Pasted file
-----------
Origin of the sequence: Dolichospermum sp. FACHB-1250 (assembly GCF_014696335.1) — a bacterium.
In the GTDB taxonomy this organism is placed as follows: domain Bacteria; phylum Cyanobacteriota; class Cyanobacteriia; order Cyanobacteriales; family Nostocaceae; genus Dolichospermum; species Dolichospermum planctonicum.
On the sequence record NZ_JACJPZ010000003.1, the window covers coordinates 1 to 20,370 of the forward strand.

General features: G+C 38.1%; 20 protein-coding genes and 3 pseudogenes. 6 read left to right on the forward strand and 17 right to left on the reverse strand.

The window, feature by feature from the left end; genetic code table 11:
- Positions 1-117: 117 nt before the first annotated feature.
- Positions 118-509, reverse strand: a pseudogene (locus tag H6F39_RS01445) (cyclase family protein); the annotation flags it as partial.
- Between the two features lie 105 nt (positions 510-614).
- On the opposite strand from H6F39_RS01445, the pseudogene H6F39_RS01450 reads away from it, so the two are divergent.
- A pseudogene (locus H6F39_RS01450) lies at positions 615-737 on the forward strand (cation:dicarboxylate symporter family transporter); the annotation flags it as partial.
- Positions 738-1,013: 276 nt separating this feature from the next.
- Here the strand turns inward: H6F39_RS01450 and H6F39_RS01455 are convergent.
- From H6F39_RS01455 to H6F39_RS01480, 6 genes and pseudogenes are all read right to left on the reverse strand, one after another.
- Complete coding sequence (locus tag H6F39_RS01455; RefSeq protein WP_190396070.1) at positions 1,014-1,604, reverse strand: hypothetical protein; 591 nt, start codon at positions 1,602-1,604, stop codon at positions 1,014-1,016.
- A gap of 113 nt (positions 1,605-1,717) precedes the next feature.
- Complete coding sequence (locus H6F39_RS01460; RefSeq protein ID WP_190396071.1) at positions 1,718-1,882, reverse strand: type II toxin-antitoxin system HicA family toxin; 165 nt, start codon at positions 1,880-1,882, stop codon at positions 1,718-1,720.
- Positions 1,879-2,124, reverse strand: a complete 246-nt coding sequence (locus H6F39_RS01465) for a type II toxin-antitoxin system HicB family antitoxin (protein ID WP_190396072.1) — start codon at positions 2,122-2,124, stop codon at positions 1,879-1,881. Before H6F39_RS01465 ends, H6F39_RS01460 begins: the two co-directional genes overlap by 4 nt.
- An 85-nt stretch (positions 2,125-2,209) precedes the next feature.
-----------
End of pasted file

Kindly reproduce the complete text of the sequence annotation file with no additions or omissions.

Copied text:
Origin of the sequence: Dolichospermum sp. FACHB-1250 (assembly GCF_014696335.1) — a bacterium.
In the GTDB taxonomy this organism is placed as follows: domain Bacteria; phylum Cyanobacteriota; class Cyanobacteriia; order Cyanobacteriales; family Nostocaceae; genus Dolichospermum; species Dolichospermum planctonicum.
On the sequence record NZ_JACJPZ010000003.1, the window covers coordinates 1 to 20,370 of the forward strand.

General features: G+C 38.1%; 20 protein-coding genes and 3 pseudogenes. 6 read left to right on the forward strand and 17 right to left on the reverse strand.

The window, feature by feature from the left end; genetic code table 11:
- Positions 1-117: 117 nt before the first annotated feature.
- Positions 118-509, reverse strand: a pseudogene (locus tag H6F39_RS01445) (cyclase family protein); the annotation flags it as partial.
- Between the two features lie 105 nt (positions 510-614).
- On the opposite strand from H6F39_RS01445, the pseudogene H6F39_RS01450 reads away from it, so the two are divergent.
- A pseudogene (locus H6F39_RS01450) lies at positions 615-737 on the forward strand (cation:dicarboxylate symporter family transporter); the annotation flags it as partial.
- Positions 738-1,013: 276 nt separating this feature from the next.
- Here the strand turns inward: H6F39_RS01450 and H6F39_RS01455 are convergent.
- From H6F39_RS01455 to H6F39_RS01480, 6 genes and pseudogenes are all read right to left on the reverse strand, one after another.
- Complete coding sequence (locus tag H6F39_RS01455; RefSeq protein WP_190396070.1) at positions 1,014-1,604, reverse strand: hypothetical protein; 591 nt, start codon at positions 1,602-1,604, stop codon at positions 1,014-1,016.
- A gap of 113 nt (positions 1,605-1,717) precedes the next feature.
- Complete coding sequence (locus H6F39_RS01460; RefSeq protein ID WP_190396071.1) at positions 1,718-1,882, reverse strand: type II toxin-antitoxin system HicA family toxin; 165 nt, start codon at positions 1,880-1,882, stop codon at positions 1,718-1,720.
- Positions 1,879-2,124, reverse strand: a complete 246-nt coding sequence (locus H6F39_RS01465) for a type II toxin-antitoxin system HicB family antitoxin (protein ID WP_190396072.1) — start codon at positions 2,122-2,124, stop codon at positions 1,879-1,881. Before H6F39_RS01465 ends, H6F39_RS01460 begins: the two co-directional genes overlap by 4 nt.
- An 85-nt stretch (positions 2,125-2,209) precedes the next feature.